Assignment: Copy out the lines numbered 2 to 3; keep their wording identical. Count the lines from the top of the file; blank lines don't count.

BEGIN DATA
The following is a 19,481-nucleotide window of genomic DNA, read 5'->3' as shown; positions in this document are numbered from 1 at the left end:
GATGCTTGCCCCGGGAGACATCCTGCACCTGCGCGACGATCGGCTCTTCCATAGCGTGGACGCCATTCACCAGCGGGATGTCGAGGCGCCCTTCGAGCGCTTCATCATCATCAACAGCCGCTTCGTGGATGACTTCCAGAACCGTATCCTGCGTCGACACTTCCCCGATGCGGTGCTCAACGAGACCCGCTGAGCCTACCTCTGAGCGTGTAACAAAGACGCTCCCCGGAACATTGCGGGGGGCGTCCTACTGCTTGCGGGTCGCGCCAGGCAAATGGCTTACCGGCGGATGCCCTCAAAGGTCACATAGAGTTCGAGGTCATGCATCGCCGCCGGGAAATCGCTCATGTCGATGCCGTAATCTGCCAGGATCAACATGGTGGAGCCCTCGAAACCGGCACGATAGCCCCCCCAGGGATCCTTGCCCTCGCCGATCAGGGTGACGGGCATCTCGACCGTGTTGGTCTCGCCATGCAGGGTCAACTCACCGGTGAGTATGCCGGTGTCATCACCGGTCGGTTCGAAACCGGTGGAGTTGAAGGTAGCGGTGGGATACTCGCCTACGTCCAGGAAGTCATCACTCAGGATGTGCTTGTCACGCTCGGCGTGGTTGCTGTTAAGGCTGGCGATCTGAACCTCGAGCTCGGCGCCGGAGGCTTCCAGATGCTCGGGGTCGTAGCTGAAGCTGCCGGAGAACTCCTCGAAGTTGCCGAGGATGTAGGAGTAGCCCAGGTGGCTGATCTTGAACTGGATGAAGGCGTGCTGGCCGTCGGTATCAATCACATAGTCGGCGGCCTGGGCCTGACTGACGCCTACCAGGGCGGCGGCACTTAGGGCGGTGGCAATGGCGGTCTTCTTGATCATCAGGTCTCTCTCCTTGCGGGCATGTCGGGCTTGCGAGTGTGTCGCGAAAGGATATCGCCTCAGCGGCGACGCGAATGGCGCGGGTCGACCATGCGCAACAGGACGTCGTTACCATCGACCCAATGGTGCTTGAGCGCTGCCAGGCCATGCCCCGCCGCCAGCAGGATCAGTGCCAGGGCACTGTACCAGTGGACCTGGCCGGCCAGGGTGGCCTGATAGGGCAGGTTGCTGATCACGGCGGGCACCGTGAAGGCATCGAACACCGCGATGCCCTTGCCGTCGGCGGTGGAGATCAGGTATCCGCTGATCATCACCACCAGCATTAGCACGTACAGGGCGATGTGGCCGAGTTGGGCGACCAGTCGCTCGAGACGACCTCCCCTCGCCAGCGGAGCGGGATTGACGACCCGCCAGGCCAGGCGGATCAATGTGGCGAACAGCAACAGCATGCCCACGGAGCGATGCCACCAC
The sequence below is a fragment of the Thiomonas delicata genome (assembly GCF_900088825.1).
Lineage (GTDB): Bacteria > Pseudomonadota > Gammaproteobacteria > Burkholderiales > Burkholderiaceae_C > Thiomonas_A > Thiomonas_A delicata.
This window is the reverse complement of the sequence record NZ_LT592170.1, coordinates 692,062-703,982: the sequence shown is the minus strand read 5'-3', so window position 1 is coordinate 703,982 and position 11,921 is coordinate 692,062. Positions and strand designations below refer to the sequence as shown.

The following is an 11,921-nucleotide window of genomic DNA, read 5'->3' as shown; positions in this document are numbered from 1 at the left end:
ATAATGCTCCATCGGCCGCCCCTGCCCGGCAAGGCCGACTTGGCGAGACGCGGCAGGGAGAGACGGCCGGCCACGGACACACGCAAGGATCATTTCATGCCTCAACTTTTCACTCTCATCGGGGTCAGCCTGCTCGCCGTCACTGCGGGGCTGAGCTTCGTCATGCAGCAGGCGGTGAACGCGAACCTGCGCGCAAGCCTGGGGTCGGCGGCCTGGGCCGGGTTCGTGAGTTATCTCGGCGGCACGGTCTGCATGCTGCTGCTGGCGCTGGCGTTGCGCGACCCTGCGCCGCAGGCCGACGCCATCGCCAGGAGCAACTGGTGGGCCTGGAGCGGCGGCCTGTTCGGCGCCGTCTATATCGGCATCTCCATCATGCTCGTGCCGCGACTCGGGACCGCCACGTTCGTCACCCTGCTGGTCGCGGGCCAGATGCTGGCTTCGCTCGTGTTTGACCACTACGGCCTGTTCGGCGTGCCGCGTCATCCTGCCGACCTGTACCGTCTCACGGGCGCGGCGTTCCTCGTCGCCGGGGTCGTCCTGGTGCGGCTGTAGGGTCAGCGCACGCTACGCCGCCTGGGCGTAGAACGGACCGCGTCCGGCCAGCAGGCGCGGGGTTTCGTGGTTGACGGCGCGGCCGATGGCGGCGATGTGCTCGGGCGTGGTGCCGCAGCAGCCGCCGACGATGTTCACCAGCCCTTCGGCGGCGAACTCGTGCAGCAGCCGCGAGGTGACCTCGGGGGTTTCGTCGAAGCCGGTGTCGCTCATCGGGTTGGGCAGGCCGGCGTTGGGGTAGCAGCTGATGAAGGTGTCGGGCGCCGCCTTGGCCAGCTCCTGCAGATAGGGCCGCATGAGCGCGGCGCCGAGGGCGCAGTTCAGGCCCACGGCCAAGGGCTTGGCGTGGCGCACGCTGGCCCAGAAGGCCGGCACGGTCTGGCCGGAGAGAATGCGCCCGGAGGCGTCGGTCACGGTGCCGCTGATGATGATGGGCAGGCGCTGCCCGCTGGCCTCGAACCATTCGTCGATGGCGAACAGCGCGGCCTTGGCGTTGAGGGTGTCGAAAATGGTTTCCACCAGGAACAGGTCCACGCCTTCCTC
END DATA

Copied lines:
GATGCTTGCCCCGGGAGACATCCTGCACCTGCGCGACGATCGGCTCTTCCATAGCGTGGACGCCATTCACCAGCGGGATGTCGAGGCGCCCTTCGAGCGCTTCATCATCATCAACAGCCGCTTCGTGGATGACTTCCAGAACCGTATCCTGCGTCGACACTTCCCCGATGCGGTGCTCAACGAGACCCGCTGAGCCTACCTCTGAGCGTGTAACAAAGACGCTCCCCGGAACATTGCGGGGGGCGTCCTACTGCTTGCGGGTCGCGCCAGGCAAATGGCTTACCGGCGGATGCCCTCAAAGGTCACATAGAGTTCGAGGTCATGCATCGCCGCCGGGAAATCGCTCATGTCGATGCCGTAATCTGCCAGGATCAACATGGTGGAGCCCTCGAAACCGGCACGATAGCCCCCCCAGGGATCCTTGCCCTCGCCGATCAGGGTGACGGGCATCTCGACCGTGTTGGTCTCGCCATGCAGGGTCAACTCACCGGTGAGTATGCCGGTGTCATCACCGGTCGGTTCGAAACCGGTGGAGTTGAAGGTAGCGGTGGGATACTCGCCTACGTCCAGGAAGTCATCACTCAGGATGTGCTTGTCACGCTCGGCGTGGTTGCTGTTAAGGCTGGCGATCTGAACCTCGAGCTCGGCGCCGGAGGCTTCCAGATGCTCGGGGTCGTAGCTGAAGCTGCCGGAGAACTCCTCGAAGTTGCCGAGGATGTAGGAGTAGCCCAGGTGGCTGATCTTGAACTGGATGAAGGCGTGCTGGCCGTCGGTATCAATCACATAGTCGGCGGCCTGGGCCTGACTGACGCCTACCAGGGCGGCGGCACTTAGGGCGGTGGCAATGGCGGTCTTCTTGATCATCAGGTCTCTCTCCTTGCGGGCATGTCGGGCTTGCGAGTGTGTCGCGAAAGGATATCGCCTCAGCGGCGACGCGAATGGCGCGGGTCGACCATGCGCAACAGGACGTCGTTACCATCGACCCAATGGTGCTTGAGCGCTGCCAGGCCATGCCCCGCCGCCAGCAGGATCAGTGCCAGGGCACTGTACCAGTGGACCTGGCCGGCCAGGGTGGCCTGATAGGGCAGGTTGCTGATCACGGCGGGCACCGTGAAGGCATCGAACACCGCGATGCCCTTGCCGTCGGCGGTGGAGATCAGGTATCCGCTGATCATCACCACCAGCATTAGCACGTACAGGGCGATGTGGCCGAGTTGGGCGACCAGTCGCTCGAGACGACCTCCCCTCGCCAGCGGAGCGGGATTGACGACCCGCCAGGCCAGGCGGATCAATGTGGCGAACAGCAACAGCATGCCCACGGAGCGATGCCACCAC
The sequence below is a fragment of the Thiomonas delicata genome (assembly GCF_900088825.1).